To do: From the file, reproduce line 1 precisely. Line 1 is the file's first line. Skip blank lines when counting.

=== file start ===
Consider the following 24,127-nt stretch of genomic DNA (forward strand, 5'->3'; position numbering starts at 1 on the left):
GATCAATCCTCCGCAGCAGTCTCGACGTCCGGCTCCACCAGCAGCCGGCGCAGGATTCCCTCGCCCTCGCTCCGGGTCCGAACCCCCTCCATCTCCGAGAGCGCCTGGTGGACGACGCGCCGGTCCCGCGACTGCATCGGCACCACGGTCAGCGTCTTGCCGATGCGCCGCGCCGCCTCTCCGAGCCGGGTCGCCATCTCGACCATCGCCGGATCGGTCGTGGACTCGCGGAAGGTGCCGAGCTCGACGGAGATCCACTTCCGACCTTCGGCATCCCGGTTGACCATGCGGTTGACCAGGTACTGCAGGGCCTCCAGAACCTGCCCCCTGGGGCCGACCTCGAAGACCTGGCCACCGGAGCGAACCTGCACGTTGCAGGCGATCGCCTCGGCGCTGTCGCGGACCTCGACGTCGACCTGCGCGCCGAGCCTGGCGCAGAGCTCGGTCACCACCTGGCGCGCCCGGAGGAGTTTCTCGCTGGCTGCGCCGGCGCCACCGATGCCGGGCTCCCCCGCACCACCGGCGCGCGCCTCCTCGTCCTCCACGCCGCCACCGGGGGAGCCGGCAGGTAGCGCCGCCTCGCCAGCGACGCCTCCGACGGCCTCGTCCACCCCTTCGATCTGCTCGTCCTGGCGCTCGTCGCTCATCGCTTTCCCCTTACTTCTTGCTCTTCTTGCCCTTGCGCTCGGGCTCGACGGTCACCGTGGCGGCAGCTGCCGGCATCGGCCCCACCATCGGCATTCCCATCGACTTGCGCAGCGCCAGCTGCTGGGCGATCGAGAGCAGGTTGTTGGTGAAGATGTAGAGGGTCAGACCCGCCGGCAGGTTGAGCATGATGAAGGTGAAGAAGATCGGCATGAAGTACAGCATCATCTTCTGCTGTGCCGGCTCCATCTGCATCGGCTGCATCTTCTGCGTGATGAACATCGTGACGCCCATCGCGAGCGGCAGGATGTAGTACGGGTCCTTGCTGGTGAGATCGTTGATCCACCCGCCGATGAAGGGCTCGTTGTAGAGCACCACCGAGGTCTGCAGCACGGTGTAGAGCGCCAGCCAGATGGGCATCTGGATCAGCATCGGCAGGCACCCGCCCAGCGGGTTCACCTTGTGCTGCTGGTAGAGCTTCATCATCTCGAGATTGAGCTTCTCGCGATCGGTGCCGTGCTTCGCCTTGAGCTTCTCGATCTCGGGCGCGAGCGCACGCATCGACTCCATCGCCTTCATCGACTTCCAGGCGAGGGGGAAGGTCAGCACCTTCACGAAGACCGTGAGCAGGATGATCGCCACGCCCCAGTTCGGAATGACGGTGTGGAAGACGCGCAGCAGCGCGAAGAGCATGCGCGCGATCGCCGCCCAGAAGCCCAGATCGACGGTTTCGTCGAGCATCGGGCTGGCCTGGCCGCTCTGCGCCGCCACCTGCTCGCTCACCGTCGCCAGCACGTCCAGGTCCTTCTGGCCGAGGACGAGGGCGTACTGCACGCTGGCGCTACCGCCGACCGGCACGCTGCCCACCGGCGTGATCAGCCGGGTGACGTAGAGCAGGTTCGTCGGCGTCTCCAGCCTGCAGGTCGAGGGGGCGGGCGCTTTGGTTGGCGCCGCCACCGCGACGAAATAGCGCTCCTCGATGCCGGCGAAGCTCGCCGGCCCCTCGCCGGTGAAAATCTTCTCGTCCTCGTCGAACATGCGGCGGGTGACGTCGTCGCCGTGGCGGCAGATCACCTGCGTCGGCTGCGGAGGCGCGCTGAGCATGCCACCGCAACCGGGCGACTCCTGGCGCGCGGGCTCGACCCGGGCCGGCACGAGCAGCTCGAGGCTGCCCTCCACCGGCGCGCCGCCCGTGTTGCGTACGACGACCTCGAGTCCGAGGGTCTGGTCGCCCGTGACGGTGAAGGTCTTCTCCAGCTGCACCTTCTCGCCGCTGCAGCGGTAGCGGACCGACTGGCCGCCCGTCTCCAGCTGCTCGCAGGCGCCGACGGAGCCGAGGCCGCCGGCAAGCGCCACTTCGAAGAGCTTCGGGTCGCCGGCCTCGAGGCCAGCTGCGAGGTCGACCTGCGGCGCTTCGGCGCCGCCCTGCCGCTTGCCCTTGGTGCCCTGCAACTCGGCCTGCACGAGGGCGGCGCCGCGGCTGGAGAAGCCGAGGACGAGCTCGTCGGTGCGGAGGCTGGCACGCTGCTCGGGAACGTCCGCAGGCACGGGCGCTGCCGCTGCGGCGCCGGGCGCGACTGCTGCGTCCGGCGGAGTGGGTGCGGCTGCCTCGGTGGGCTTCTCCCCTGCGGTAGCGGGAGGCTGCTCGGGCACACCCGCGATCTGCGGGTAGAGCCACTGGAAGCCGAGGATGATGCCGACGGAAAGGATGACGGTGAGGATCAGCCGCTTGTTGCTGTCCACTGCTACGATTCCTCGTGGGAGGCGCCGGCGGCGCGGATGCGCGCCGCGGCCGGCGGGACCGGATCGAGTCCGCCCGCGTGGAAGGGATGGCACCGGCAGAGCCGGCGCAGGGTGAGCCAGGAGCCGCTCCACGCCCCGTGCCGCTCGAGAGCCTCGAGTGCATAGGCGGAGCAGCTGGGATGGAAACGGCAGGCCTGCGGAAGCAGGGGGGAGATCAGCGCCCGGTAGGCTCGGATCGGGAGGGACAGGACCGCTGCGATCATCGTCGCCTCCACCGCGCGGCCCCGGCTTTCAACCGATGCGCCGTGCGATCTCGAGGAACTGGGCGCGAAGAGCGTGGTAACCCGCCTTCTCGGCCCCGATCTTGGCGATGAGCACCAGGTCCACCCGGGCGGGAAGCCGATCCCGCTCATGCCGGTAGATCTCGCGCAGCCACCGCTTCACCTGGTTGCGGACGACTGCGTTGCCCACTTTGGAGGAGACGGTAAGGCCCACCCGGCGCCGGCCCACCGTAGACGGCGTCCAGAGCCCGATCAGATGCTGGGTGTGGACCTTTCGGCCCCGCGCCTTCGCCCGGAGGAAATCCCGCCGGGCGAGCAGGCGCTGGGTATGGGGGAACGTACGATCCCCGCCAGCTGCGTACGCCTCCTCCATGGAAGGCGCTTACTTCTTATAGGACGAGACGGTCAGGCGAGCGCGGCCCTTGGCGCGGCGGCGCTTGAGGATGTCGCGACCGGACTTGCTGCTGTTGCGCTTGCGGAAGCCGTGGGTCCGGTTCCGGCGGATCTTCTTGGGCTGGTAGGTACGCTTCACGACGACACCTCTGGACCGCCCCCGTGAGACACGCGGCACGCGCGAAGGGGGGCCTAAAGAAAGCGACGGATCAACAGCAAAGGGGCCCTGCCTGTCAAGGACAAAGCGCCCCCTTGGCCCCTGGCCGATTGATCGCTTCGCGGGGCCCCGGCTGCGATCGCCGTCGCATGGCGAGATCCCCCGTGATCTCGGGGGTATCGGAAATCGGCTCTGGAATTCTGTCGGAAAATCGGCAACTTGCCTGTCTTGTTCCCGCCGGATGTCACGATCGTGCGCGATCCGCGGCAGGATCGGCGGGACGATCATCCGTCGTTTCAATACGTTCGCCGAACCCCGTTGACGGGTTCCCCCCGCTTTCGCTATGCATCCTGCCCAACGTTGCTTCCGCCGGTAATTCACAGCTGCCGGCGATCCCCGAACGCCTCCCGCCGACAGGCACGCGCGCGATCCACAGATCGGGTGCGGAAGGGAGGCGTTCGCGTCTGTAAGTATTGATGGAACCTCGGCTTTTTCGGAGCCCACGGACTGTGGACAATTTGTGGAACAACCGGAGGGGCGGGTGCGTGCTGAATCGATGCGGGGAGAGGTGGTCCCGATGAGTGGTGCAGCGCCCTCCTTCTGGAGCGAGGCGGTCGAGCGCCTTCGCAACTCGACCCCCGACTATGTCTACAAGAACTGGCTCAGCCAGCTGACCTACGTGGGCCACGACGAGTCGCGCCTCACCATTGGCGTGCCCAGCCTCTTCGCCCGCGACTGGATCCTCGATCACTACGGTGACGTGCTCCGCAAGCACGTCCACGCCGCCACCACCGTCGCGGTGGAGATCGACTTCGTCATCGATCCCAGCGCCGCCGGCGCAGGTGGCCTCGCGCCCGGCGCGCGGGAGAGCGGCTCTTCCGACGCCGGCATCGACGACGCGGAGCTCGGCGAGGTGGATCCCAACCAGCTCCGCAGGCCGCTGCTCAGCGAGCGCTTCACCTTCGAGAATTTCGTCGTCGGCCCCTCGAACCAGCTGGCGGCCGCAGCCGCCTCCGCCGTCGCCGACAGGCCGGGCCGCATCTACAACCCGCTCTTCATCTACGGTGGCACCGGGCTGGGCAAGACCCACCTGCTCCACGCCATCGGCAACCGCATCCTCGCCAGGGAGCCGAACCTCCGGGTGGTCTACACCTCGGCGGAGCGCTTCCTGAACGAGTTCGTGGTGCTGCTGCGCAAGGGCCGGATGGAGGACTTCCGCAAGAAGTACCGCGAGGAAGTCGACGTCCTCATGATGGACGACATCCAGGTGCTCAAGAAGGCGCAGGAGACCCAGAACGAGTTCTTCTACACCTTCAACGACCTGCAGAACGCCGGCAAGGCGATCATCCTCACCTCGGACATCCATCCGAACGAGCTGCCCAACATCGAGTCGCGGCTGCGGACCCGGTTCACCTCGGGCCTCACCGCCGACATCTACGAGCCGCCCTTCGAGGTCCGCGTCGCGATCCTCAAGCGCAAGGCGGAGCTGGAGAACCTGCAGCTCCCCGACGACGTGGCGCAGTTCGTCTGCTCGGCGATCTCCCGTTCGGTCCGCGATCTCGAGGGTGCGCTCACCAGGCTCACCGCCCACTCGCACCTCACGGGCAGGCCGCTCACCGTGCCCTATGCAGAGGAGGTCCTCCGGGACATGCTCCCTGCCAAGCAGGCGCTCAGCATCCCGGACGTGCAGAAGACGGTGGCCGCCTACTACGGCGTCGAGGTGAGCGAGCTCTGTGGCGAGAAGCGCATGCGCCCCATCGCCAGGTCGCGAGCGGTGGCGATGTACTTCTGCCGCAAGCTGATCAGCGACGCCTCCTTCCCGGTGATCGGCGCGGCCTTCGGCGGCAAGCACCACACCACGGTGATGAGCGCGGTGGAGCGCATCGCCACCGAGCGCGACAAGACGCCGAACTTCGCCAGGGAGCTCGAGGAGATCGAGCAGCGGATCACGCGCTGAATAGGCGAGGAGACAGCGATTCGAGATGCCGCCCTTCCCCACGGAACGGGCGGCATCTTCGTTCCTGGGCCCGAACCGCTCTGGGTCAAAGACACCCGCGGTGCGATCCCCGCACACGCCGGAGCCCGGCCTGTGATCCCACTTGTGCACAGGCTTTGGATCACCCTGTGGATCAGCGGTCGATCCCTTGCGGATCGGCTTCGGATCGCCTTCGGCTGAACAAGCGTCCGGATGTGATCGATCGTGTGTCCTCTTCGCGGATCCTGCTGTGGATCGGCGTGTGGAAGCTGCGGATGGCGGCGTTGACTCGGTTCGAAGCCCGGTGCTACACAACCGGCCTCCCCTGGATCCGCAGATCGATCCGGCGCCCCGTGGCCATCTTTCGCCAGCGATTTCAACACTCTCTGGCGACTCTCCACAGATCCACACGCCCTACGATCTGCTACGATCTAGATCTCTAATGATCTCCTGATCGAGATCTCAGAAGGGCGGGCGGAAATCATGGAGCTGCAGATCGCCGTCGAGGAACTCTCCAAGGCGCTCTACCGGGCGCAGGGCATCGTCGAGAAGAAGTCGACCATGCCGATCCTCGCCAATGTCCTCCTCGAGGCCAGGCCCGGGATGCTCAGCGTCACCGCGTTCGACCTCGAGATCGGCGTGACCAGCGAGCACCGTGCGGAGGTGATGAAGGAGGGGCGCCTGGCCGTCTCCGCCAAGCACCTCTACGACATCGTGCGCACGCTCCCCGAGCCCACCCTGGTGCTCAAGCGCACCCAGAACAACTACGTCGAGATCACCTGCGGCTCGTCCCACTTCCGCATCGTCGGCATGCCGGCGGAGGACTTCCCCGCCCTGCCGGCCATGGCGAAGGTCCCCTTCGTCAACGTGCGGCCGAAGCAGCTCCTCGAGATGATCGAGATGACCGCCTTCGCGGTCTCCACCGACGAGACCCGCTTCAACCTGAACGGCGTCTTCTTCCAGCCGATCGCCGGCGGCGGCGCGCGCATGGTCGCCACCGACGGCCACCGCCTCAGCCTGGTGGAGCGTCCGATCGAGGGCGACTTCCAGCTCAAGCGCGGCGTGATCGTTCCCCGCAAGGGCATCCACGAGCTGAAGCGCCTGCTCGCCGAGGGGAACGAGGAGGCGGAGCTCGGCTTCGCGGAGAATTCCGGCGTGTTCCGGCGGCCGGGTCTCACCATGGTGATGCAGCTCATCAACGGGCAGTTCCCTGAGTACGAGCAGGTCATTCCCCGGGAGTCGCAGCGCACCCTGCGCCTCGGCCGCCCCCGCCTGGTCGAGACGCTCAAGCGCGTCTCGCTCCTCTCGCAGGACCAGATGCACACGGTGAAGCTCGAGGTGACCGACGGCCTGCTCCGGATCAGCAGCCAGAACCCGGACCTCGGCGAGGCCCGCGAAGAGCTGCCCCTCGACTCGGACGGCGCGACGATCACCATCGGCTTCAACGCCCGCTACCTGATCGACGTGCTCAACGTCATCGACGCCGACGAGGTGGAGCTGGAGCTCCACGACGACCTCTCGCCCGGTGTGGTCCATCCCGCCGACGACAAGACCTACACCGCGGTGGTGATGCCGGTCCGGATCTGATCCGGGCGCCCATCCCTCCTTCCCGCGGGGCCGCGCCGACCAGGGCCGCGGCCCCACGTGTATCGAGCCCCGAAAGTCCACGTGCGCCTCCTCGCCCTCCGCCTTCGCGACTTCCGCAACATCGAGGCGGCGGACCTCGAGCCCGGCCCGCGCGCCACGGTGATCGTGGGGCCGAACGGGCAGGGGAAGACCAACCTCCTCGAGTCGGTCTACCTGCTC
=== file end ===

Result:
Consider the following 24,127-nt stretch of genomic DNA (forward strand, 5'->3'; position numbering starts at 1 on the left):